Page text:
Standard Protocol Items: Recommendations for Interventional Trials
Centre for Biostatistics, Design, Measurement and Evaluation
Osteoarthritis patient knowledge questionnaire
Consolidated Standards of Reporting Trial
Analysis of Covariance
Analysis of Variance
International Council for Harmonisation of Technical Requirements for Pharmaceuticals for Human Use
Years Lived with Disability
Hunter DJ, Bierma-Zeinstra S. Osteoarthritis. Lancet. 2019;393(10182):1745–59.
Vos T, Abajobir AA, Abate KH, Abbafati C, Abbas KM, Abd-Allah F, et al. Global, regional, and national incidence, prevalence, and years lived with disability for 328 diseases and injuries for 195 countries, 1990–2016: a systematic analysis for the global burden of disease study 2016. Lancet. 2017;390(10100):1211–59.
Long H, Zeng X, Liu Q, Wang H, Vos T, Hou Y, et al. Burden of osteoarthritis in China, 1990–2017: findings from the global burden of disease study 2017. Lancet Rheumatol. 2020;2(3):e164–e72.
Safiri S, Kolahi AA, Smith E, Hill C, Bettampadi D, Mansournia MA, et al. Global, regional and national burden of osteoarthritis 1990-2017: a systematic analysis of the global burden of disease study 2017. Ann Rheum Dis. 2020;79(6):819–28.
Lopez-Olivo MA, Ingleshwar A, Volk RJ, Jibaja-Weiss M, Barbo A, Saag K, et al. Development and pilot testing of multimedia patient education tools for patients with knee osteoarthritis, osteoporosis, and rheumatoid arthritis. Arthritis Care Res. 2018;70(2):213–20.
Nelson AE, Allen KD, Golightly YM, Goode AP, Jordan JM. A systematic review of recommendations and guidelines for the management of osteoarthritis: the chronic osteoarthritis management initiative of the U.S. bone and joint initiative. Semin Arthritis Rheum. 2014;43(6):701–12.
Bunge M, Mühlhauser I, Steckelberg A. What constitutes evidence-based patient information? Overview of discussed criteria. Patient Educ Couns. 2010;78(3):316–28.
Safari R, Jackson J, Sheffield D. Digital self-management interventions for people with osteoarthritis: systematic review with Meta-analysis. J Med Internet Res. 2020;22(7):e15365.
Squiers M, Nelms NJ, Davis AT, Halsey DA, Slauterbeck JR, Blankstein M. A Poster Summarizing the American Academy of Orthopaedic Surgeons Knee Osteoarthritis Clinical Practice Guideline Is a Powerful Tool for Patient Education: A Randomized Controlled Trial. J Arthroplast. 2021;36(1):102-6.e5.
Goff AJ, De Oliveira Silva D, Merolli M, Bell EC, Crossley KM, Barton CJ. Patient education improves pain and function in people with knee osteoarthritis with better effects when combined with exercise therapy: a systematic review. J Phys. 2021;67(3):177-89.
Kroon FP, van der Burg LR, Buchbinder R, Osborne RH, Johnston RV, Pitt V. Self-management education programmes for osteoarthritis. Cochrane Database Syst Rev. 2014;(1):Cd008963.
Carlson VR, Ong AC, Orozco FR, Hernandez VH, Lutz RW, Post ZD. Compliance with the AAOS guidelines for treatment of osteoarthritis of the knee: a survey of the American Association of hip and Knee Surgeons. J Am Acad Orthop Surg. 2018;26(3):103–7.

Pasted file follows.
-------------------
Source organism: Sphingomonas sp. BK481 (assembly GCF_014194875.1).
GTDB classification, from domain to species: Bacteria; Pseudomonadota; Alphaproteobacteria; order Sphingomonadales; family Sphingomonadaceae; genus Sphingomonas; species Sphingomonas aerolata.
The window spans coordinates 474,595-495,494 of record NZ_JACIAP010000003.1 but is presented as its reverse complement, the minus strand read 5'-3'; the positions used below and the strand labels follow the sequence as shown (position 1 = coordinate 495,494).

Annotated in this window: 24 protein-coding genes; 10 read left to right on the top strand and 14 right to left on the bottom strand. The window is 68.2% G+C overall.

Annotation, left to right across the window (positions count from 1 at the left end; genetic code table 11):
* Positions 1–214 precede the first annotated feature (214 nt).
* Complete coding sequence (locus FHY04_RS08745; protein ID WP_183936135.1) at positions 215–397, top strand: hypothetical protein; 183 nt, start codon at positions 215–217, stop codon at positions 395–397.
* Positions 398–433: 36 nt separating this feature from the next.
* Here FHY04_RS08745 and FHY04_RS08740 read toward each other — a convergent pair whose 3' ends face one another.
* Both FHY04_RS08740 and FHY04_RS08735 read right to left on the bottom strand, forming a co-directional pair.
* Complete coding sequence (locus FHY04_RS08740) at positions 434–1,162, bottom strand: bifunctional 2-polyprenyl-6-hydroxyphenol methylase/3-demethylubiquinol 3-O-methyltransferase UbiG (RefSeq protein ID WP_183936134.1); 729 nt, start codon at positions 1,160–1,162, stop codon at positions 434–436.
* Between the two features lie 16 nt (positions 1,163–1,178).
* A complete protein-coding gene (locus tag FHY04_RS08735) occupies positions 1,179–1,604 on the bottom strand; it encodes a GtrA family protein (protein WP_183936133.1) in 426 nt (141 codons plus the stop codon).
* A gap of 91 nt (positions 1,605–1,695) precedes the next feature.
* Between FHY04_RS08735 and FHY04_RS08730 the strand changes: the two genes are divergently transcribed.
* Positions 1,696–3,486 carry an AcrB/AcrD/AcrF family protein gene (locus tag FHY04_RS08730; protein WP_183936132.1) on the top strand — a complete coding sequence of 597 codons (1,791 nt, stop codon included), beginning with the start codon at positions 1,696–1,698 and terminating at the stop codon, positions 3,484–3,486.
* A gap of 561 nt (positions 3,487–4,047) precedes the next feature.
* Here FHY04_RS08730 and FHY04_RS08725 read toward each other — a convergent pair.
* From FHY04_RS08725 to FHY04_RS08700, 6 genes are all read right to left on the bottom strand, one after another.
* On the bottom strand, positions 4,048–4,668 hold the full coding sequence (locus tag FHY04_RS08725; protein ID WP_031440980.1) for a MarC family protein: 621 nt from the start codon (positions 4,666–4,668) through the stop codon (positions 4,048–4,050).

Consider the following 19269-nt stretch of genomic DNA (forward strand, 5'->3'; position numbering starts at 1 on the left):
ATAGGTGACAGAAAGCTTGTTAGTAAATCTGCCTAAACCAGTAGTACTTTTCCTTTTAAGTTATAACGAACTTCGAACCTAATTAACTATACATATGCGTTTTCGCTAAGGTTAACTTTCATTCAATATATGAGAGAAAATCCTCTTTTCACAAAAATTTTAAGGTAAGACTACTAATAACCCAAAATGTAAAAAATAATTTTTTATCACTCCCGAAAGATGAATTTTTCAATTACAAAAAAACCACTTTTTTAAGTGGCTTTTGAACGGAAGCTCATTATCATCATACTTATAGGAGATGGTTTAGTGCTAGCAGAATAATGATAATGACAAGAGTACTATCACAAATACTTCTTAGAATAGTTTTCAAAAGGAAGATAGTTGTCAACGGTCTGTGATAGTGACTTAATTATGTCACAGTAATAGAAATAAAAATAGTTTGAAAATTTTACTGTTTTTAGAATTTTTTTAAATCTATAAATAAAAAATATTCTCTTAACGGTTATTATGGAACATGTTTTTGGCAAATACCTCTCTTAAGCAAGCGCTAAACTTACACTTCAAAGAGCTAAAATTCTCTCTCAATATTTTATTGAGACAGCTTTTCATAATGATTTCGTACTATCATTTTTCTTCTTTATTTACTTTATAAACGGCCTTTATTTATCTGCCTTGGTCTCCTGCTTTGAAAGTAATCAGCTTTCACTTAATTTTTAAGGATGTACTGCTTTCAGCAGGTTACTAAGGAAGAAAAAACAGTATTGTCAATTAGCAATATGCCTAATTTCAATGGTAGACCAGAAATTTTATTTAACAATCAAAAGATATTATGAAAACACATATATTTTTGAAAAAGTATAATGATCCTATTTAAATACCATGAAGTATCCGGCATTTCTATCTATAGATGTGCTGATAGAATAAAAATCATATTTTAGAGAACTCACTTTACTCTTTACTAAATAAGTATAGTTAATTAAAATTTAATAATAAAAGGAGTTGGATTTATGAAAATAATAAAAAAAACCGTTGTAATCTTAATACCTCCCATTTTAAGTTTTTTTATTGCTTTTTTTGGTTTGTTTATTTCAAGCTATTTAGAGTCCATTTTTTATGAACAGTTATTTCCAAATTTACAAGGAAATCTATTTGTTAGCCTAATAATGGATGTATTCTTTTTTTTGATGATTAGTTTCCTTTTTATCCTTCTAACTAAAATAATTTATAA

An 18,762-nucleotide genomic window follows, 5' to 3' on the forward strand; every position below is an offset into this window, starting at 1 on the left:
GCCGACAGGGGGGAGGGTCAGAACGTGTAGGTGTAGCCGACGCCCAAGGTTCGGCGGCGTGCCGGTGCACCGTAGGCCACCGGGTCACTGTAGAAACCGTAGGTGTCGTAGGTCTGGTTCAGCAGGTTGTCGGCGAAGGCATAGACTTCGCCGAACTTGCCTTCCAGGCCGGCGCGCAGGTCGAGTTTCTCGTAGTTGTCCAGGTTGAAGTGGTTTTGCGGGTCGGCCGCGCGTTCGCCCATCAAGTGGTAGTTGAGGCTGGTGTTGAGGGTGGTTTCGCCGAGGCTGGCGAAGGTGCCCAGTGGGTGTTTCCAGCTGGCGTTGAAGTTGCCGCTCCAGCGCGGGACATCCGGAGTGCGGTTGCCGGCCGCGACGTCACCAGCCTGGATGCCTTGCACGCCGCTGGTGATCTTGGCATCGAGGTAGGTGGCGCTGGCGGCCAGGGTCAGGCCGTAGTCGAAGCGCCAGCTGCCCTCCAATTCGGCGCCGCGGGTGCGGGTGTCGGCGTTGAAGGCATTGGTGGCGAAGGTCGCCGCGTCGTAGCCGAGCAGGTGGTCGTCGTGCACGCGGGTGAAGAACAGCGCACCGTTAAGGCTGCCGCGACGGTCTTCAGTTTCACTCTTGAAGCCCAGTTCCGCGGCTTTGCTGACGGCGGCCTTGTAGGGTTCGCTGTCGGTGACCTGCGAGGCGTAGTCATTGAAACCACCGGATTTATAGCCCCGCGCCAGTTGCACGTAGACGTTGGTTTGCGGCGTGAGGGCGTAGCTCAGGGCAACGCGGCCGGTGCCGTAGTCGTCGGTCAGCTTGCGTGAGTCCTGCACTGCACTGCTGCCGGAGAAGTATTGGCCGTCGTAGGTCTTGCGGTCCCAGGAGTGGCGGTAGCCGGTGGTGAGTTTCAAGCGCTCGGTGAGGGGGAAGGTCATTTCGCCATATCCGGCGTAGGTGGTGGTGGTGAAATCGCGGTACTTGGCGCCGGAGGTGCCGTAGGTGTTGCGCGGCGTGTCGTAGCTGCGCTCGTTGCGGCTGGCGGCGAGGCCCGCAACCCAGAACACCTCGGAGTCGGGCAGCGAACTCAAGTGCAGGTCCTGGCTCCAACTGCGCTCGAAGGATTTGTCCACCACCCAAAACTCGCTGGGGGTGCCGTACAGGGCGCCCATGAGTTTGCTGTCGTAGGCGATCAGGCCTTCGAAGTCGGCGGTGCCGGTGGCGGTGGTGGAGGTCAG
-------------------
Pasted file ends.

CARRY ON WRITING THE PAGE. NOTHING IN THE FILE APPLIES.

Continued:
Meiyappan KP, Cote MP, Bozic KJ, Halawi MJ. Adherence to the American Academy of Orthopaedic surgeons clinical practice guidelines for nonoperative management of knee osteoarthritis. J Arthroplast. 2020;35(2):347–52.
World Health Organization. Digital health. 2021 Available from: https://www.who.int/health-topics/digital-health#tab=tab_1.
Slater H, Dear BF, Merolli MA, Li LC, Briggs AM. Use of eHealth technologies to enable the implementation of musculoskeletal models of care: evidence and practice. Best Pract Res Clin Rheumatol. 2016;30(3):483–502.
Marcolino MS, Oliveira JAQ, D'Agostino M, Ribeiro AL, Alkmim MBM, Novillo-Ortiz D. The impact of mHealth interventions: systematic review of systematic reviews. JMIR mHealth and uHealth. 2018;6(1):e23.
Schäfer AGM, Zalpour C, von Piekartz H, Hall TM, Paelke V. The efficacy of electronic health–supported home exercise interventions for patients with osteoarthritis of the knee: systematic review. J Med Internet Res. 2018;20(4):e9465.
Kelders SM, Kok RN, Ossebaard HC, Van Gemert-Pijnen JE. Persuasive system design does matter: a systematic review of adherence to web-based interventions. J Med Internet Res. 2012;14(6):e152.
Association CO. Guidelines for the diagnosis and treatment of osteoarthritis (2018 edition). Chin J Orthop. 2018;38(12):705–15.
Bannuru RR, Osani M, Vaysbrot E, Arden N, Bennell K, Bierma-Zeinstra S, et al. OARSI guidelines for the non-surgical management of knee, hip, and polyarticular osteoarthritis. Osteoarthr Cartil. 2019;27(11):1578–89.
Chan A-W, Tetzlaff JM, Altman DG, Laupacis A, Gøtzsche PC, Krleža-Jerić K, et al. SPIRIT 2013 statement: defining standard protocol items for clinical trials. Ann Intern Med. 2013;158(3):200–7.
Hoffmann TC, Glasziou PP, Boutron I, Milne R, Perera R, Moher D, et al. Better reporting of interventions: template for intervention description and replication (TIDieR) checklist and guide. BMJ (Clinical research ed). 2014;348:g1687.
Thompson BT, Schoenfeld D. Usual care as the control group in clinical trials of nonpharmacologic interventions. Proc Am Thorac Soc. 2007;4(7):577–82.